Our analysis is guided by the language of the Speedy Trial Act and the Supreme Court's interpretation of that language in Zedner. The Act states that delay resulting from a continuance either by the district court or at the request of a party is excludable from the 70-day period in which the trial must begin if the court puts on the record “its reasons for finding that the ends of justice served by the granting of [a] continuance outweigh” the public's and defendant's interests in a speedy trial. See 18 U.S.C. § 3161(h)(7)(A). Zedner makes clear that the findings must be expressly made on the record. See 547 U.S. at 506–07, 126 S. Ct. at 1988–89 (stating that the Act, with “procedural strictness,” “demands on-the-record findings”; thus, the district court must make “an express finding on the record about the ends-of-justice balance” (emphasis added and internal quotation mark omitted)). Additionally, Zedner held that the parties cannot simply agree to a continuance and thus waive the Act's 70-day requirement. See id. at 500–03, 126 S. Ct. at 1985–87 (finding that “mere consent or waiver” will not result in excludable time). Hence, a court's finding that a continuance is justified solely because the parties agreed to the continuance is not a proper ends-of-justice finding. See id. at 502, 126 S. Ct. at 1986. If the district court fails to comply with these requirements, then the resulting delay will not constitute excludable time from the 70-day calculation.

Based on the record before us, we conclude that the district court ran afoul of Zedner. The court stated several times that it had granted the continuance because all of the parties had agreed to it, thereby indicating its belief that the Speedy Trial Act could be waived. And when the government repeatedly advised the court that the continued time period could be excluded if the court simply made an express ends-of-justice finding, the court refused to declare that the ends of justice supported the continuance, repeating its belief that the “parties' agreement” provided a sufficient reason to justify the continuance.

Specifically, during the October 2012 calendar call, the district court ruled on Ammar's motion to dismiss for the Speedy Trial Act violation. The court expressed its understanding that the trial date was “by agreement of everybody,” emphasizing repeatedly “[e]verybody knew they were waiving the Speedy Trial Act,” and stating, “if they all agree ․ that's always been adequate.” In fact, the district court said it would not make the ends-of-justice findings because they were unnecessary, stating, “When I'm granting a time that everybody wants, there's no need for it. It's pointless.” The court's repeated assertion that it did not have to make the ends-of-justice findings because the parties agreed to the trial date is problematic for three reasons.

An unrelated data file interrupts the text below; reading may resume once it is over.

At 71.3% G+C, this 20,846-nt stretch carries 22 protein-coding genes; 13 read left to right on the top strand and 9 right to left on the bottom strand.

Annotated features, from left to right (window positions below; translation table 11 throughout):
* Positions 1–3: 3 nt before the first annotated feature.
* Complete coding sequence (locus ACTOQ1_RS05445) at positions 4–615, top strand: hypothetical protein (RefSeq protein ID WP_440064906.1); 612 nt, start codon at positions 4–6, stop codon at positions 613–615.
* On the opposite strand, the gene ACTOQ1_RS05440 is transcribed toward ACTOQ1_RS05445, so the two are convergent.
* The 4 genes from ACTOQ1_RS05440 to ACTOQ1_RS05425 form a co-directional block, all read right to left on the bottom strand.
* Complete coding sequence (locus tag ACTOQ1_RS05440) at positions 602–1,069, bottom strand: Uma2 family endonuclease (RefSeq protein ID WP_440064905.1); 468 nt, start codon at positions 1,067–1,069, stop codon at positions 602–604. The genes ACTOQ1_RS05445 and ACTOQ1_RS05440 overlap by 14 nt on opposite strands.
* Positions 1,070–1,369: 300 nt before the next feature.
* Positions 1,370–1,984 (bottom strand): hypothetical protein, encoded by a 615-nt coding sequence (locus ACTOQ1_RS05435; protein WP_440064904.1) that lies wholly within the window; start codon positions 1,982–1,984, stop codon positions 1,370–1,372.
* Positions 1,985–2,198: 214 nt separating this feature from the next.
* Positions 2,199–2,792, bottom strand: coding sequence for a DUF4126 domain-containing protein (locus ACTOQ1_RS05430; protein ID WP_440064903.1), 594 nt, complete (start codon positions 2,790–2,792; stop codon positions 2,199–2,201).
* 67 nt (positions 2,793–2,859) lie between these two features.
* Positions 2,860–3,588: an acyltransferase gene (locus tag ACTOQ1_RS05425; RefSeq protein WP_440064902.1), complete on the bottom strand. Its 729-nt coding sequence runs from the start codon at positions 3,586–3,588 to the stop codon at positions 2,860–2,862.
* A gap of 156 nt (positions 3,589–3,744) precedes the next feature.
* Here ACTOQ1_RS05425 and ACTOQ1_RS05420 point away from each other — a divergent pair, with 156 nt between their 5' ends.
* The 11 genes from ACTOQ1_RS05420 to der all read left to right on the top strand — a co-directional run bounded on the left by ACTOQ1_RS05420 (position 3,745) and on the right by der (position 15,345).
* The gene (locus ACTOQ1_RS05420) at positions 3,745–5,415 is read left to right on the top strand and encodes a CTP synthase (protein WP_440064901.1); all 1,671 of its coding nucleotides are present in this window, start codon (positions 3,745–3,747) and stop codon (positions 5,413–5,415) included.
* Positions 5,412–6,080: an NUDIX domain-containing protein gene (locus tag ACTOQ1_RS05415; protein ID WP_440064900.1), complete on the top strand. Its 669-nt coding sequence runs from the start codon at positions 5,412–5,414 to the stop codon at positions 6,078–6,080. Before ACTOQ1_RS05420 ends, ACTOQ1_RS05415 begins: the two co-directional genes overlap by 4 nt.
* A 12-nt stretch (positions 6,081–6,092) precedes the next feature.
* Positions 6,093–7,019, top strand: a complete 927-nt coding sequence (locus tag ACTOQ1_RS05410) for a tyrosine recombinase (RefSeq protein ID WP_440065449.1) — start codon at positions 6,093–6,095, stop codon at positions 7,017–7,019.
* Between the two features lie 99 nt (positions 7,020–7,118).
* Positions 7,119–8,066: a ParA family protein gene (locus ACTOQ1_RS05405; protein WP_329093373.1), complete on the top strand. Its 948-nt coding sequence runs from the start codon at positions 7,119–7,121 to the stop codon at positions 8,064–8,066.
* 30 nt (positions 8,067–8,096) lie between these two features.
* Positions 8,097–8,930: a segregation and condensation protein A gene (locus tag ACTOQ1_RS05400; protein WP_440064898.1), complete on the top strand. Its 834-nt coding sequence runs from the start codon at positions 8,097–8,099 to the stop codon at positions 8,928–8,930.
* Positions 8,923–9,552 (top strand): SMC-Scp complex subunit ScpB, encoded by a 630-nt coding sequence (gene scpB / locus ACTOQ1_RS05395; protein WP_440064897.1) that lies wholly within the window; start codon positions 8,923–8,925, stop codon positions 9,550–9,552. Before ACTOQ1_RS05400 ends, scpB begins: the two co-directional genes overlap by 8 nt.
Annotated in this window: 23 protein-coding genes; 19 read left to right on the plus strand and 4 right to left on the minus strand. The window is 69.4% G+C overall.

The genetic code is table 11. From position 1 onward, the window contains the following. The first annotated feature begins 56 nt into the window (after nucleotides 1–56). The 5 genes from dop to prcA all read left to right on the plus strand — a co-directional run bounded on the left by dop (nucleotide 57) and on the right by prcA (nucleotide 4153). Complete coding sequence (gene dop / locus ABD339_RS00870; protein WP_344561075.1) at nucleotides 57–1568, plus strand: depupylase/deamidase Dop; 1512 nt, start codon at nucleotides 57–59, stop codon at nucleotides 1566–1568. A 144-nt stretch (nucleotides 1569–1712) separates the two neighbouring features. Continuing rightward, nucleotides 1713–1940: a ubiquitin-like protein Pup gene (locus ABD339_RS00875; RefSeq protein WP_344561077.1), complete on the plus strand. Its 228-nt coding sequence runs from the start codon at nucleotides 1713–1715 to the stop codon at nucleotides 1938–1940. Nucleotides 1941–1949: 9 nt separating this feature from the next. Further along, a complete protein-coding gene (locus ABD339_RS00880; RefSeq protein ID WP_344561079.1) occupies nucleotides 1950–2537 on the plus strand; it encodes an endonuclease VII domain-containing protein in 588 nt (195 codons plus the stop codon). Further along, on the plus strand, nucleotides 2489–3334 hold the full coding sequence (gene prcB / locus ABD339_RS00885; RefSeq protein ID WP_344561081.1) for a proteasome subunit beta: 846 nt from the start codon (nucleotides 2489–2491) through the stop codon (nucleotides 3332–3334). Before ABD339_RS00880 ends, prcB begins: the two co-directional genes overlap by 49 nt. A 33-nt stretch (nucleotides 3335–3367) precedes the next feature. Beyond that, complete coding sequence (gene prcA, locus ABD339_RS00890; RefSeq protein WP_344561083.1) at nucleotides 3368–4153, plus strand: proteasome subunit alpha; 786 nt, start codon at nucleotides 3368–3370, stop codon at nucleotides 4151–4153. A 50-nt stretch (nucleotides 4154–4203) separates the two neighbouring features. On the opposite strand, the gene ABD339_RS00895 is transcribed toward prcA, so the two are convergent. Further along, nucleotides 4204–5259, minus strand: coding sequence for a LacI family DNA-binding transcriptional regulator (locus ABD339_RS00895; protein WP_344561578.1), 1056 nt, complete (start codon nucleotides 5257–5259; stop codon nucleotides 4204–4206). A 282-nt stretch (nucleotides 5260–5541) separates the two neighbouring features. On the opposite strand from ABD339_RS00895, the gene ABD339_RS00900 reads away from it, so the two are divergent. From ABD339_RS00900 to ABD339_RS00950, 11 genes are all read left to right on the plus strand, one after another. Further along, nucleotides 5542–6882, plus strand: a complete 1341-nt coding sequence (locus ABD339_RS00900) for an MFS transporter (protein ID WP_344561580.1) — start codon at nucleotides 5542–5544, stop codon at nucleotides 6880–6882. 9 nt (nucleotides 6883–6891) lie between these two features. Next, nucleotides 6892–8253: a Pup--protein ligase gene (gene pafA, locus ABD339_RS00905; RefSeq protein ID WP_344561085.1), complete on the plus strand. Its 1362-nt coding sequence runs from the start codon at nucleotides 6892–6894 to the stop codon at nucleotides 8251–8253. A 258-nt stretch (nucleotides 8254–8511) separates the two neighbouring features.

First, the district court's assertion is factually inaccurate and thus clearly erroneous—not all of the parties agreed to the trial date, as evidenced by Ammar's repeated objection to the length of the delay. Second, it is legally incorrect because an agreement by the parties does not eliminate the requirement that the court make a proper ends-of-justice finding. Zedner makes clear that the parties cannot waive the Speedy Trial Act's requirement. The district court did not comply with this rule, as it based its decision to continue the case on the parties' agreement. Again, the court stated to the parties: “Everybody knew they were waiving the Speedy Trial Act,” and the date was “agreeable with everybody, and that's the reason I entered the order.” (emphasis added). While we do not fault a district court, when considering a defendant's motion to dismiss based on an alleged Speedy Trial Act violation, for noting that the defendant had agreed to the continuance, this agreement cannot be the sole basis for the continuance. The court must consider both the defendant's interest and the public's interest in a speedy trial. Zedner, 547 U.S. at 501, 126 S. Ct. at 1985. Third, the court did not just fail to make an ends-of-justice finding—it refused to make this finding. Where a district court refuses to make such a finding, notwithstanding the repeated entreaties of the government that it do so, we are left with little choice but to conclude that the district court did not think that the ends of justice warranted the continuance. Such a record makes it difficult to affirm the court's decision here, even if we might otherwise conclude that there were adequate reasons to justify the continuance.

The government has argued, however, that the district court's failure to specifically utter the “magic words,” such as “ends of justice,” should not be dispositive. We do not necessarily disagree with this position. But this appeal cannot be properly characterized as a “magic words” case in which the district court simply neglected to utter certain precise words.6 Again, when confronted with the request to make the findings, the court expressly declined to do so, stating that the continuance was based solely on the parties' agreement. Thus, we need not opine as to precisely which or specifically how many words a district court must place on the record before the findings requirement is met. Instead, the court's explicit declination to make ends-of-justice findings on the record and its stated reason for continuance are dispositive.